A paper called ‘Why is there no cure for tinnitus?’ has been published in the science journal Frontiers in Neuroscience. This post briefly looks into some of the findings of the paper.

Tinnitus is unusual in the sense that for such a common condition there are very few treatments, and even the treatments that do exist focus on reducing the effects of tinnitus rather than eliminating it.

Obstacles

There is no single reason as to why there is no cure for tinnitus, but the paper authors identified a series of obstacles in developing one:

  • It is unclear how common tinnitus is – varying studies suggest different percentages of the population live with tinnitus. Without definitive numbers it’s difficult to engage with the pharmaceutical industry.
  • There is no certain definition of what tinnitus is. It also has multiple sub-types which may require different treatments.
  • It is unclear what the exact cause of tinnitus is, which can make developing an effective drug difficult.
  • There is a lack of funding and a lack of research. Tinnitus research by nature is multi-disciplinary, and there are very few research centres where cross-specialty work is available.

Current treatments

Currently psychology-based interventions such as cognitive behaviour therapy are cited as the most efficient treatments. Such treatments seem to be effective in improving the quality of life and relieving tinnitus related distress yet have little effect on tinnitus loudness. Despite psychology-based interventions helping relieve the distress of tinnitus, most studies suggest that people desire a pill that could reduce tinnitus loudness and annoyance or even eliminate it completely.

Studies also suggest there is currently a disconnect between how patients and clinicians feel about current treatments for tinnitus. A US study showed that the majority of audiologists saw treatment success as decreased awareness of tinnitus, and stress relief, whereas most patients viewed success as reduction of loudness, and complete elimination of the sound.

Developing a drug

Developing a drug that could meet patients’ desires would also bring with it some financial benefits. At the moment, managing tinnitus carries a significant financial burden to healthcare systems. In 2016 an estimated £717 was spent by the NHS per patient managing tinnitus. If a drug was made that met the desires of those wishing to control and potentially eliminate their tinnitus, it is predicted that it could make $689 million in its first year (£550 million.)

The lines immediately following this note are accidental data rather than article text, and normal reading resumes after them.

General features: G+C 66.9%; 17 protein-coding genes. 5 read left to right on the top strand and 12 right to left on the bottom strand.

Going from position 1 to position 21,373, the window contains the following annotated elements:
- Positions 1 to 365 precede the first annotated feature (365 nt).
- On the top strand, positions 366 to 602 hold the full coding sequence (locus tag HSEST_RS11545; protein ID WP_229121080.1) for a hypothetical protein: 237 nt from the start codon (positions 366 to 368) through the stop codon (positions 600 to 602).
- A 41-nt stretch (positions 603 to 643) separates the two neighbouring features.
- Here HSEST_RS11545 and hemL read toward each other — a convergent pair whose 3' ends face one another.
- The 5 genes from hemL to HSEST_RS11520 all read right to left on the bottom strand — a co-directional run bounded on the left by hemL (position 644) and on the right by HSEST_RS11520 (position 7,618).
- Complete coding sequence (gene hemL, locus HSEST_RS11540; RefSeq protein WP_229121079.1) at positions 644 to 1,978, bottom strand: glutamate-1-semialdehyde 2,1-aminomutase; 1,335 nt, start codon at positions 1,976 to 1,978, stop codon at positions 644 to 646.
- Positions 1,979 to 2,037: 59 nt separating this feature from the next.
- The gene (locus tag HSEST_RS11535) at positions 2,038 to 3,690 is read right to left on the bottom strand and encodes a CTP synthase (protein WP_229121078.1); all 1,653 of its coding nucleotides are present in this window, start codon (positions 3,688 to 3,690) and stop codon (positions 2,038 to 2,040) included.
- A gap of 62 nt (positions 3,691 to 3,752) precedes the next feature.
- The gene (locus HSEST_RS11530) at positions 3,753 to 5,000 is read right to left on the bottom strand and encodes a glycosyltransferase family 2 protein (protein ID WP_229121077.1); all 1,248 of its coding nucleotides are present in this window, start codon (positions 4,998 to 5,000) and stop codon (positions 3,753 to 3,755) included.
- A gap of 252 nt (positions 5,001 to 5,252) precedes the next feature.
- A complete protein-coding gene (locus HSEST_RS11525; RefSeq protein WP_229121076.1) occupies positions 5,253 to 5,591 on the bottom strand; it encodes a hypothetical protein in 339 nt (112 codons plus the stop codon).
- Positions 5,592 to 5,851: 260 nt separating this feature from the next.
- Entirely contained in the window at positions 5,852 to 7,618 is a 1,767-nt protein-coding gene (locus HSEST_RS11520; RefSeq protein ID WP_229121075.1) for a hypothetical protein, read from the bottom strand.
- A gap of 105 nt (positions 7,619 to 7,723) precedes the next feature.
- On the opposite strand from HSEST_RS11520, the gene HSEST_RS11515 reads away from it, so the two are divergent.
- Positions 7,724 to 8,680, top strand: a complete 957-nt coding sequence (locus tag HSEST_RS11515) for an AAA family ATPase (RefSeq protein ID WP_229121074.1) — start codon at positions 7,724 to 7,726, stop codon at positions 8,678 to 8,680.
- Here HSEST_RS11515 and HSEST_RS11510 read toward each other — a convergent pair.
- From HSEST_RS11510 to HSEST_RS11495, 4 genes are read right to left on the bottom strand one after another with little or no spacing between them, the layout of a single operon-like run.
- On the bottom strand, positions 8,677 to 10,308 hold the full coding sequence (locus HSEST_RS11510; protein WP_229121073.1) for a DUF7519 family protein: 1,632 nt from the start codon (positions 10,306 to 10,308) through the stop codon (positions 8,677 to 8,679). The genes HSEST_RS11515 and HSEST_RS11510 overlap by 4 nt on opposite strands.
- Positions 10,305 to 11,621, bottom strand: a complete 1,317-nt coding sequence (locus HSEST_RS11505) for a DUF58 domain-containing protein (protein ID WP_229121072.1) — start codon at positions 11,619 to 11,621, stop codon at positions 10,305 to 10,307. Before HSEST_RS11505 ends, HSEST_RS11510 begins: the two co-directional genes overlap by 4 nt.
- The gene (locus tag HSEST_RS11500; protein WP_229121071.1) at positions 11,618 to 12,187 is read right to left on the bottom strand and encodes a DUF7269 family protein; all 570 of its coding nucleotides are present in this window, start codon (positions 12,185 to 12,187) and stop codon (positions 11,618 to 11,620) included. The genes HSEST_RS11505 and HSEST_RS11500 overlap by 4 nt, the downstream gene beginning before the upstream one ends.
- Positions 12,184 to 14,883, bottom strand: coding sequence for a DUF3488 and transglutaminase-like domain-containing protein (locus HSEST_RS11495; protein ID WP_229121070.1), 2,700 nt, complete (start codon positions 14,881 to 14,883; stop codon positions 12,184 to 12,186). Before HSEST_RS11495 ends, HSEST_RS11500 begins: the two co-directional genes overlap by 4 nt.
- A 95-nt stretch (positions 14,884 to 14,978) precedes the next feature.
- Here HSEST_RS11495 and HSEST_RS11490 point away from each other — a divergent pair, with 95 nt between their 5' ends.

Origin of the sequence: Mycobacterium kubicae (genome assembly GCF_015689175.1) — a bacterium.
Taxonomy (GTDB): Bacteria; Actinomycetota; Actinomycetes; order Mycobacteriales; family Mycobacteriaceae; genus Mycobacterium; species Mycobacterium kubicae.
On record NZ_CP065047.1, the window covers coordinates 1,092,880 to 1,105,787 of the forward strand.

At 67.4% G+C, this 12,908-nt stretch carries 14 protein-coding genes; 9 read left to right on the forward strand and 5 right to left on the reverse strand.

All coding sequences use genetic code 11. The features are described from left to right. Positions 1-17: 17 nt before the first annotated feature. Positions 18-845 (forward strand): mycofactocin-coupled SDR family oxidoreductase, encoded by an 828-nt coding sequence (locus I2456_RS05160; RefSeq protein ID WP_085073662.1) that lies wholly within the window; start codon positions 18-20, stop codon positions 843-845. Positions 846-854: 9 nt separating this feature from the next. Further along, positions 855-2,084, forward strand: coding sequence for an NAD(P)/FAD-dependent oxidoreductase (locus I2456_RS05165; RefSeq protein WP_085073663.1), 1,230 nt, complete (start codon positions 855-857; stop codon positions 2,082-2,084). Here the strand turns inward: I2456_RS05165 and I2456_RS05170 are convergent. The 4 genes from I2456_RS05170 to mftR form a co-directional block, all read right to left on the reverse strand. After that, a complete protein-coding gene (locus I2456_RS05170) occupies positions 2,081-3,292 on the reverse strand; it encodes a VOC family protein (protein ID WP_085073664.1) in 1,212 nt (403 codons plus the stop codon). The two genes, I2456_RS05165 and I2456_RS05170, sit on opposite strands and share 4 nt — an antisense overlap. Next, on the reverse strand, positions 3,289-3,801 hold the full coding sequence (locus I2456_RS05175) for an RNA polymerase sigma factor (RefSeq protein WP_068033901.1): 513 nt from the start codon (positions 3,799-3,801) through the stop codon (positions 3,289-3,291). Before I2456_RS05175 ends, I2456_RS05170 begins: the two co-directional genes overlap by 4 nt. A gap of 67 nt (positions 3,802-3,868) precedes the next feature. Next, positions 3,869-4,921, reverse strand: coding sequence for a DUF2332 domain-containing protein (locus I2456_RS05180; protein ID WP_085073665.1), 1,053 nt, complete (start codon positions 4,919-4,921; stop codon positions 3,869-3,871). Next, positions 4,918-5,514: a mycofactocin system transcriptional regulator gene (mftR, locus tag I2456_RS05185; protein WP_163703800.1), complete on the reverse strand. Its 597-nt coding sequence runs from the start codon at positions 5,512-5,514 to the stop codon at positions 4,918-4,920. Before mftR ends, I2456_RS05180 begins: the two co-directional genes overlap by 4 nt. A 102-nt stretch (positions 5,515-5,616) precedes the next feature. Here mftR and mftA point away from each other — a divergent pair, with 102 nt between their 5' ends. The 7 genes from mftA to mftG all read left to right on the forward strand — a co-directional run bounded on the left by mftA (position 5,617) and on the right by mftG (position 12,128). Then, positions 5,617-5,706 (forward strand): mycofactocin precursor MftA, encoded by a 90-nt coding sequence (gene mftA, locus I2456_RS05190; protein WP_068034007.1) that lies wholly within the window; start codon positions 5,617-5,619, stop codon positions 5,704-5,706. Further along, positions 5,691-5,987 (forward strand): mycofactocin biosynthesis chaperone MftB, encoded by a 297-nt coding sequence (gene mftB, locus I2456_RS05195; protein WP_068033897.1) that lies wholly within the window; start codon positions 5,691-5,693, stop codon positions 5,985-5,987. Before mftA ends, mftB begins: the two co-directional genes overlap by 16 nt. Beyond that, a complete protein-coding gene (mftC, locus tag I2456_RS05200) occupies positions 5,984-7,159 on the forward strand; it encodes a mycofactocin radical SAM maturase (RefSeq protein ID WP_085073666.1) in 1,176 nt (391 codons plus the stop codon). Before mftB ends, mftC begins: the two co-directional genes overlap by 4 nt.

Eliminating tinnitus, and relieving the financial strain put on the NHS sounds great, but when we talk about completely eliminating tinnitus we run into another problem. People with normal ears, normal hearing and no tinnitus have been known to experience phantom noises when inside sound proof environments. This makes the concept of completely eliminating tinnitus difficult, as experiences like that will never be eliminated; perhaps a more realistic aim should be remission? To avoid issues such as this the authors of the paper suggest that greater focus is required on definitions, sub-typing and outcome measures.

Conclusions

The researchers conclude that to move ourselves closer to a cure the following research aims need to be met:

  • Understand what causes tinnitus.
  • Have a robust idea of what we want the outcomes of a cure to be – complete elimination, or remission?
  • Have meaningful sub-typing, and understand how each type needs to be treated.

To achieve this, the work and research needs to be interdisciplinary, international and engaging to both researchers and clinicians.

Reference:

McFerran DJ, Stockdale D, Holme R, Large CH, Baguley DM. Why is there no cure for tinnitus? Frontiers in Neuroscience. August 2019 [online] https://doi.org/10.3389/fnins.2019.00802